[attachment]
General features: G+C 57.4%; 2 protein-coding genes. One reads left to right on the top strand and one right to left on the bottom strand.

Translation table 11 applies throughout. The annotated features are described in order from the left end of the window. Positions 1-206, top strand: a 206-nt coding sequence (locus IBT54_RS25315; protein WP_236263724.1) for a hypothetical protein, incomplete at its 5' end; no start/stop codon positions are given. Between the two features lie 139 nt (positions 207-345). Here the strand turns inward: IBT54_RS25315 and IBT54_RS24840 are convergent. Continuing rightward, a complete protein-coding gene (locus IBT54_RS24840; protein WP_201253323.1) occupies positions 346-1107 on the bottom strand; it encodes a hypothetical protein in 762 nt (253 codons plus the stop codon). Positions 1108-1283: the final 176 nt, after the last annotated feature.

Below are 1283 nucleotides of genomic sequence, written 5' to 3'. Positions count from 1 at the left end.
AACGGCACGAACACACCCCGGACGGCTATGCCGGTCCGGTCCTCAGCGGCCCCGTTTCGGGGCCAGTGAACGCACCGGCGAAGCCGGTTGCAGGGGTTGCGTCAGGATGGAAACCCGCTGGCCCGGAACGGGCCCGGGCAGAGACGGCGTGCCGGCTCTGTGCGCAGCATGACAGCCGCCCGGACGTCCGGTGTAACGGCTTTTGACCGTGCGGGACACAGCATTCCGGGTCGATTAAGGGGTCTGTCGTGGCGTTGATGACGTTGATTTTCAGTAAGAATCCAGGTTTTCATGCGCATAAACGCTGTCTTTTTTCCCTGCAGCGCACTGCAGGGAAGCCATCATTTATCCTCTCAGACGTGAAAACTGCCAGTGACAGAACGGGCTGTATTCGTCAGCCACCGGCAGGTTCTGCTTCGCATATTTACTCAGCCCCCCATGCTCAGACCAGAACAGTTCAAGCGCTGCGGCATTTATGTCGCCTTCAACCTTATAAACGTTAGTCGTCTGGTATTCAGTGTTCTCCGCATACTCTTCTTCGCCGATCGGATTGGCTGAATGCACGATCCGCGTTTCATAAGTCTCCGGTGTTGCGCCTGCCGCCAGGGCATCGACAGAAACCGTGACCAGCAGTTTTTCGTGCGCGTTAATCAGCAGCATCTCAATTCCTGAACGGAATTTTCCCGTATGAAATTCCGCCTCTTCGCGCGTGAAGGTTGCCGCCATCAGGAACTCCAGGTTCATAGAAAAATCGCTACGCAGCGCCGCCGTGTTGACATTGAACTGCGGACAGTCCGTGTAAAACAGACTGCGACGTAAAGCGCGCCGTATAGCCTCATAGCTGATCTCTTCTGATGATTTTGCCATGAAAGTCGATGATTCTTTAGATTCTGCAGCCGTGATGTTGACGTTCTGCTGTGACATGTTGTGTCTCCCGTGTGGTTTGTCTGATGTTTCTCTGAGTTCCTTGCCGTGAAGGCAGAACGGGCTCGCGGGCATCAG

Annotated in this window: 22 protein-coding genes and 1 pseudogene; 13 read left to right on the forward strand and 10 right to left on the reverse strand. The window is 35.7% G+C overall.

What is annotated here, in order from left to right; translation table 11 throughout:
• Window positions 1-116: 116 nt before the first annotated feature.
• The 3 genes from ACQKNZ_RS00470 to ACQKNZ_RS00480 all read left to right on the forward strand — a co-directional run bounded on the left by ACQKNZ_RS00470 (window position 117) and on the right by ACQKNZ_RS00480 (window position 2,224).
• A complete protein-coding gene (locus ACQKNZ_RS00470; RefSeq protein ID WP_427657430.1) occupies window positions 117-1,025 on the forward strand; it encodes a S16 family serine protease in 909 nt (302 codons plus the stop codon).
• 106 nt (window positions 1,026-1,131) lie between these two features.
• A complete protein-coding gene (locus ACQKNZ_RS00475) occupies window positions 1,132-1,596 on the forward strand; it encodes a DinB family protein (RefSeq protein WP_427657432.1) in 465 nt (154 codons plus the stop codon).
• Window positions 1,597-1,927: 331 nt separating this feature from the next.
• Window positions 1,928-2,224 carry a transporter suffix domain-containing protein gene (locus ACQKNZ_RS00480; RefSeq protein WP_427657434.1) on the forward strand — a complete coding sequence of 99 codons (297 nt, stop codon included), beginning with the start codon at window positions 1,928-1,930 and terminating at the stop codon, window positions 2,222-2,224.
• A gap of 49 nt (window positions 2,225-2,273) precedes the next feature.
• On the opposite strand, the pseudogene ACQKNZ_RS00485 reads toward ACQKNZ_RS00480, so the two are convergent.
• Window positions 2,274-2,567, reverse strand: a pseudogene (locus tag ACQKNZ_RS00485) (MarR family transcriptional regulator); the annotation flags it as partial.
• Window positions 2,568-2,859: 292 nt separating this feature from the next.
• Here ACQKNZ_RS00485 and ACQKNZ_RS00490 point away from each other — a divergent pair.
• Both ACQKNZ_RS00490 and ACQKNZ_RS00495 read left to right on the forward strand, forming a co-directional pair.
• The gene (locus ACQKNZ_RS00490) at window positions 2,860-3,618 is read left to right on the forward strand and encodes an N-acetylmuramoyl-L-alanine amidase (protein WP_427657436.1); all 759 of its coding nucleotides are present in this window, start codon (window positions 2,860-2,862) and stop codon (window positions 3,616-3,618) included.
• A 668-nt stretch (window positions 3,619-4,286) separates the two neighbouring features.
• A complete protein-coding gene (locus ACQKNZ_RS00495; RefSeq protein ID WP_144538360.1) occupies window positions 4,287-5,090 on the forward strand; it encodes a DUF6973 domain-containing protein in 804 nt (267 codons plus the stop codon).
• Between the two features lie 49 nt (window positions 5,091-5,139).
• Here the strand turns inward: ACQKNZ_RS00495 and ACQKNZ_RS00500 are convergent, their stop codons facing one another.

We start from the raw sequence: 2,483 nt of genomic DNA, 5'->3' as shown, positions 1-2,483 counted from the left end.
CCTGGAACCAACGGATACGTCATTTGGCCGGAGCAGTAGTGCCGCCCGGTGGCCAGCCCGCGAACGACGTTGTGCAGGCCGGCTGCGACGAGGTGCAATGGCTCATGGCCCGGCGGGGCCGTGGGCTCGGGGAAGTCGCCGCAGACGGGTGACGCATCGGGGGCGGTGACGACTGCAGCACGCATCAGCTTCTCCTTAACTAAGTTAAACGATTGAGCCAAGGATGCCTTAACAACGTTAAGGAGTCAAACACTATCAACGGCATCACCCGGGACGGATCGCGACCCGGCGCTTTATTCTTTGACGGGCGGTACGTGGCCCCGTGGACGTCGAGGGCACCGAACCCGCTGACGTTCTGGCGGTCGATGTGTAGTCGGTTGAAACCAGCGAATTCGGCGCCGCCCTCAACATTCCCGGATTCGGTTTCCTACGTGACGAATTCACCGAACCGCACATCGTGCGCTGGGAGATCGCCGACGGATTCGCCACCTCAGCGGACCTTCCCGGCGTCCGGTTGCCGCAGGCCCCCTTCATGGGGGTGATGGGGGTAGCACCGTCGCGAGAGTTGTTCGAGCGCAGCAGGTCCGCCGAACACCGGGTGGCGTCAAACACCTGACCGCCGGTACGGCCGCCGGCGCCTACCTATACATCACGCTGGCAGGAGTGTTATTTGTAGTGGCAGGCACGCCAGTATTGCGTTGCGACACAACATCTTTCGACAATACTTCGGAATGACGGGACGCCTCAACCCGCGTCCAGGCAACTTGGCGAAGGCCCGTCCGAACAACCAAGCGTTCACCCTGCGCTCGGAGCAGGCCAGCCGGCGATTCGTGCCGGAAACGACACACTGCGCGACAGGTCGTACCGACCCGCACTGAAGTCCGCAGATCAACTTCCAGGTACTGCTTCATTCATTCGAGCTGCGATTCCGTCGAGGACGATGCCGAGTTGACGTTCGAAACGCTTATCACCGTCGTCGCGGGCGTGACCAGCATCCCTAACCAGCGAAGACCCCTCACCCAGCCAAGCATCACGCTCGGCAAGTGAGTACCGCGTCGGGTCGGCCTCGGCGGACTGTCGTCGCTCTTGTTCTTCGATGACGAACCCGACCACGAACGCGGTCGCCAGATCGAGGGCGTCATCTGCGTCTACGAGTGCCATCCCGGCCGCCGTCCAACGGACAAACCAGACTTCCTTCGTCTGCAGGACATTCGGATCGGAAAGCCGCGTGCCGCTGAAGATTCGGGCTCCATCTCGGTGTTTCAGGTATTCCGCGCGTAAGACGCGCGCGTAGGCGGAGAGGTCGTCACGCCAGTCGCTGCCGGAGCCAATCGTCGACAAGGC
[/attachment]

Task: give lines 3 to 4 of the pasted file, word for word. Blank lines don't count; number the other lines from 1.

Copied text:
Below are 1283 nucleotides of genomic sequence, written 5' to 3'. Positions count from 1 at the left end.
AACGGCACGAACACACCCCGGACGGCTATGCCGGTCCGGTCCTCAGCGGCCCCGTTTCGGGGCCAGTGAACGCACCGGCGAAGCCGGTTGCAGGGGTTGCGTCAGGATGGAAACCCGCTGGCCCGGAACGGGCCCGGGCAGAGACGGCGTGCCGGCTCTGTGCGCAGCATGACAGCCGCCCGGACGTCCGGTGTAACGGCTTTTGACCGTGCGGGACACAGCATTCCGGGTCGATTAAGGGGTCTGTCGTGGCGTTGATGACGTTGATTTTCAGTAAGAATCCAGGTTTTCATGCGCATAAACGCTGTCTTTTTTCCCTGCAGCGCACTGCAGGGAAGCCATCATTTATCCTCTCAGACGTGAAAACTGCCAGTGACAGAACGGGCTGTATTCGTCAGCCACCGGCAGGTTCTGCTTCGCATATTTACTCAGCCCCCCATGCTCAGACCAGAACAGTTCAAGCGCTGCGGCATTTATGTCGCCTTCAACCTTATAAACGTTAGTCGTCTGGTATTCAGTGTTCTCCGCATACTCTTCTTCGCCGATCGGATTGGCTGAATGCACGATCCGCGTTTCATAAGTCTCCGGTGTTGCGCCTGCCGCCAGGGCATCGACAGAAACCGTGACCAGCAGTTTTTCGTGCGCGTTAATCAGCAGCATCTCAATTCCTGAACGGAATTTTCCCGTATGAAATTCCGCCTCTTCGCGCGTGAAGGTTGCCGCCATCAGGAACTCCAGGTTCATAGAAAAATCGCTACGCAGCGCCGCCGTGTTGACATTGAACTGCGGACAGTCCGTGTAAAACAGACTGCGACGTAAAGCGCGCCGTATAGCCTCATAGCTGATCTCTTCTGATGATTTTGCCATGAAAGTCGATGATTCTTTAGATTCTGCAGCCGTGATGTTGACGTTCTGCTGTGACATGTTGTGTCTCCCGTGTGGTTTGTCTGATGTTTCTCTGAGTTCCTTGCCGTGAAGGCAGAACGGGCTCGCGGGCATCAG